UNITED STATES DISTRICT COURT FOR THE SOUTHERN DISTRICT OF NEW YORK
July 7, 1982
UNITED STATES OF AMERICA, Plaintiff,
BEDFORD ASSOCIATES, a Partnership, DORIS K. CARVER and SAMUEL ADES, individually and as partners of BEDFORD ASSOCIATES, and AMCAR MANAGEMENT CORP., Defendants, and THE BOWERY SAVINGS BANK, Intervenor; THE BOWERY SAVINGS BANK, Plaintiff, v. BEDFORD ASSOCIATES, a Partnership, DORIS K. CARVER and SAMUEL ADES, individually and as partners of BEDFORD ASSOCIATES and UNITED STATES OF AMERICA, Defendants
Henry F. Werker, D.J.
The opinion of the court was delivered by: WERKER
HENRY F. WERKER, D.J.
These consolidated cases involve the adjudication of the rights and liabilities of Bedford Associates as owner-mortgagor, The Bowery Savings Bank as mortgagee, and the United States government as tenant of the 21 story office building located at 120 Church Street, in New York City. The background of these cases is contained in the prior opinions of this court and the Court of Appeals for the Second Circuit. United States v. Bedford Associates, 618 F.2d 904 (2d Cir. 1980), on remand, 491 F. Supp. 848 (S.D.N.Y. 1980) and 491 F. Supp. 851 (S.D.N.Y. 1980), aff'd in part, rev'd in part and remanded, 657 F.2d 1300 (2d Cir. 1981), cert. denied, 456 U.S. 914, 102 S. Ct. 1767, 72 L. Ed. 2d 173 (1982). Reader familiarity with the opinions is assumed.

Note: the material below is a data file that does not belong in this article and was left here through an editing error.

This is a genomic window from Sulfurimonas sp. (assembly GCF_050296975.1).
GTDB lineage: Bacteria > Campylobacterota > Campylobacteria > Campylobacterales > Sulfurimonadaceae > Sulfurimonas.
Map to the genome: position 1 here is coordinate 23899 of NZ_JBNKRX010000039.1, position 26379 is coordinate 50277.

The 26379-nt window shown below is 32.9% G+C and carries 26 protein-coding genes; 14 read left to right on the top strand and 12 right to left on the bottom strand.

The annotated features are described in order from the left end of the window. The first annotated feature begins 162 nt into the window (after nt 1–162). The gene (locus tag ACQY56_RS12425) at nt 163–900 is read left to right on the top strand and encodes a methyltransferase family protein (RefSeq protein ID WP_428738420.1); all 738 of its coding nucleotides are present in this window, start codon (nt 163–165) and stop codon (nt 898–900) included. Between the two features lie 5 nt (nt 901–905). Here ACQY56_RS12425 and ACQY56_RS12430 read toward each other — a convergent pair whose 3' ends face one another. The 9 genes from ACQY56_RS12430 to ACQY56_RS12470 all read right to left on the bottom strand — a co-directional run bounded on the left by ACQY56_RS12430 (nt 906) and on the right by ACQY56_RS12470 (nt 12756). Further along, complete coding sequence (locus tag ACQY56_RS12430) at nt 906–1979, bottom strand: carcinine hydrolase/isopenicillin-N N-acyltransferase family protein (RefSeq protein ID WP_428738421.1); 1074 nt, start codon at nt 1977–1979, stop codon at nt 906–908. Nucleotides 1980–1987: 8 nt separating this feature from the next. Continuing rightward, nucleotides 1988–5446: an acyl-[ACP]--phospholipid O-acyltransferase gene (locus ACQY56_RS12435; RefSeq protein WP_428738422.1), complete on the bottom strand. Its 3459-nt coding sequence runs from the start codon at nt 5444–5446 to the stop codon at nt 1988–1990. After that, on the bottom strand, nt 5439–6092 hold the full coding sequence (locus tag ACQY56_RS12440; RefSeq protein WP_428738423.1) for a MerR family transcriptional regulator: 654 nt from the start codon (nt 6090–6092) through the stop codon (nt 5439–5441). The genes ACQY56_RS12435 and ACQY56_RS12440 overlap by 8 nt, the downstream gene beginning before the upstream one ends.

These actions presently are before the court following remand from the United States Court of Appeals for the Second Circuit for trial of the government's claim for damages arising from Bedford's breach of a lease of the premises. Also before the Court are (1) the government's condemnation of a leasehold interest in the entire premises at 120 Church Street pursuant to 28 U.S.C. § 2509a; and (2) Bowery's action for foreclosure of its consolidated first mortgage on the premises and a sale of the premises pursuant to the judgment of this court dated June 9, 1980.